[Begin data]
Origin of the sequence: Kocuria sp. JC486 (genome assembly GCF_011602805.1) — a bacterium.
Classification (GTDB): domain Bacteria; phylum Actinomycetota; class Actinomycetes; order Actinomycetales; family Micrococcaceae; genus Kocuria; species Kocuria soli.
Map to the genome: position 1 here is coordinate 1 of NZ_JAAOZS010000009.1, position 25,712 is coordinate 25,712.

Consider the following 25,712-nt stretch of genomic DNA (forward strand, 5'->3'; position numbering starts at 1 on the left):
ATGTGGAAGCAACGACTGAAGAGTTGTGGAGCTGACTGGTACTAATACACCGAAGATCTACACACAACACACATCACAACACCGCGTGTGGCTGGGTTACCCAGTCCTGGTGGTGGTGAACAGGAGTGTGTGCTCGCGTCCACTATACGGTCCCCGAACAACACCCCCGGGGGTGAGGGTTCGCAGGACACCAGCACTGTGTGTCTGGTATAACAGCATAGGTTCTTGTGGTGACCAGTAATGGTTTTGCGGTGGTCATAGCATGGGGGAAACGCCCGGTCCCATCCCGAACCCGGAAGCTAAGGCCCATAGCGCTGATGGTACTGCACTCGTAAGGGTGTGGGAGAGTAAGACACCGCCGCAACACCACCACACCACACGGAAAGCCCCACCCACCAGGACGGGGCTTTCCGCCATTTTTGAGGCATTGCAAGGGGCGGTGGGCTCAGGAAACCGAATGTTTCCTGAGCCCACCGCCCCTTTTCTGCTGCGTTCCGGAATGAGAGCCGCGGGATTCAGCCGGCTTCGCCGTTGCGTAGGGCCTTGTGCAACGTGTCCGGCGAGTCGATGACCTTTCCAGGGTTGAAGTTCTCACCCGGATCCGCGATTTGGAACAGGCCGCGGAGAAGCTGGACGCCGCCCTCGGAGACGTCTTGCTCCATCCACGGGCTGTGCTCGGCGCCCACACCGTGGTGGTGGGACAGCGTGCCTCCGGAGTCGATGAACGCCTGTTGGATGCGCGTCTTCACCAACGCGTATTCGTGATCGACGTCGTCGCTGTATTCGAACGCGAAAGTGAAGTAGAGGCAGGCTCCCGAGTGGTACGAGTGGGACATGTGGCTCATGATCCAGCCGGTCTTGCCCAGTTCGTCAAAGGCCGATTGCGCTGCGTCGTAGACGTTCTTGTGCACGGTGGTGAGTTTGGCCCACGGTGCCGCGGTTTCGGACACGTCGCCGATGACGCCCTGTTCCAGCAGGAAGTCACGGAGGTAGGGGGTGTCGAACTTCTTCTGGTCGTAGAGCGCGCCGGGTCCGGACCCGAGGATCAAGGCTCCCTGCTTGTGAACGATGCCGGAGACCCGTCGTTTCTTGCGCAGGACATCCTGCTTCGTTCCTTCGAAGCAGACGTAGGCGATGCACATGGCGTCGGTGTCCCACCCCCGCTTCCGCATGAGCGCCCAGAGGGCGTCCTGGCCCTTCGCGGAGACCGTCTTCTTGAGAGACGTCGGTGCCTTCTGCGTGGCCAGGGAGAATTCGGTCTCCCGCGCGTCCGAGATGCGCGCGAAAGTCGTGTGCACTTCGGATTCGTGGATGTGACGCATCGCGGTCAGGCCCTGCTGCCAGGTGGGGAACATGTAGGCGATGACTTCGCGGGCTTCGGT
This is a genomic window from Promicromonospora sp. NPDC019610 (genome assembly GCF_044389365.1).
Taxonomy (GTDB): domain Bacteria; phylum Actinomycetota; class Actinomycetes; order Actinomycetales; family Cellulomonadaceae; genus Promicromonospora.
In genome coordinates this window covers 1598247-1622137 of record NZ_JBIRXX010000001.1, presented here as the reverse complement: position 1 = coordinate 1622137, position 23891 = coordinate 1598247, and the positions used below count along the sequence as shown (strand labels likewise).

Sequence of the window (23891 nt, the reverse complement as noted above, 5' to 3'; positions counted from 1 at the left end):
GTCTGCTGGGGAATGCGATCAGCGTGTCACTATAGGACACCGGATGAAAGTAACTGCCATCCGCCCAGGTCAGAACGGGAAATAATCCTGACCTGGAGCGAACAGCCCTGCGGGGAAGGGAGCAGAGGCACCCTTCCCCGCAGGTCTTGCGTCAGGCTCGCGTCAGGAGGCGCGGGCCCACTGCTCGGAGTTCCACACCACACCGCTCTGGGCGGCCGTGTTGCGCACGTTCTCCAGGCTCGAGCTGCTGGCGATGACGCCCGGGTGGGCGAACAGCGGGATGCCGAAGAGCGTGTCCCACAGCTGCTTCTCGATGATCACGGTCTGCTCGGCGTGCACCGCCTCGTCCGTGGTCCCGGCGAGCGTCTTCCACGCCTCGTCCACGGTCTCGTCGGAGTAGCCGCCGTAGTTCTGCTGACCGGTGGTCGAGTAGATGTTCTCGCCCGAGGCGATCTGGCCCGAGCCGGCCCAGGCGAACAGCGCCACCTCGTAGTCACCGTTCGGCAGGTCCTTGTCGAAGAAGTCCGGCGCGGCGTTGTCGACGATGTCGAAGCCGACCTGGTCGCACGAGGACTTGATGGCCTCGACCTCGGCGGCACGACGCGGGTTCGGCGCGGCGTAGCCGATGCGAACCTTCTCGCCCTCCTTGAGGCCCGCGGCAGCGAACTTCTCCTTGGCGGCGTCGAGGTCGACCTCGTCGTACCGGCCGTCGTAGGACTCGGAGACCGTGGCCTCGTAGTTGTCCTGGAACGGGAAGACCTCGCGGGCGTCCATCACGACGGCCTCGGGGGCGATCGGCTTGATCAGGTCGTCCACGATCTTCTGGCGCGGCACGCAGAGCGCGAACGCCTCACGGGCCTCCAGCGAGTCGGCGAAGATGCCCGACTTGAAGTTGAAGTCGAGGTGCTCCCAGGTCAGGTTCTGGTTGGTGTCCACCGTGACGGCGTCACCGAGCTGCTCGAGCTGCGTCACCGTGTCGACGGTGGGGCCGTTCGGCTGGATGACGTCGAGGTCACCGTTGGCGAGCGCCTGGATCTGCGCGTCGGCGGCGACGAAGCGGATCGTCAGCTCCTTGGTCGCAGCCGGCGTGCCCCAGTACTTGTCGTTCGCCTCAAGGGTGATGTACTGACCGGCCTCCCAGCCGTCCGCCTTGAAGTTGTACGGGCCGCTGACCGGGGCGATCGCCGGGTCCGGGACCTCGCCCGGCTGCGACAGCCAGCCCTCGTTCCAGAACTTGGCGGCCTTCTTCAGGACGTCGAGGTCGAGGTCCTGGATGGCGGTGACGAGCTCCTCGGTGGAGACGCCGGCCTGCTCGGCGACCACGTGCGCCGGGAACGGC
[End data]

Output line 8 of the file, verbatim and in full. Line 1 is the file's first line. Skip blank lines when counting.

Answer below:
In genome coordinates this window covers 1598247-1622137 of record NZ_JBIRXX010000001.1, presented here as the reverse complement: position 1 = coordinate 1622137, position 23891 = coordinate 1598247, and the positions used below count along the sequence as shown (strand labels likewise).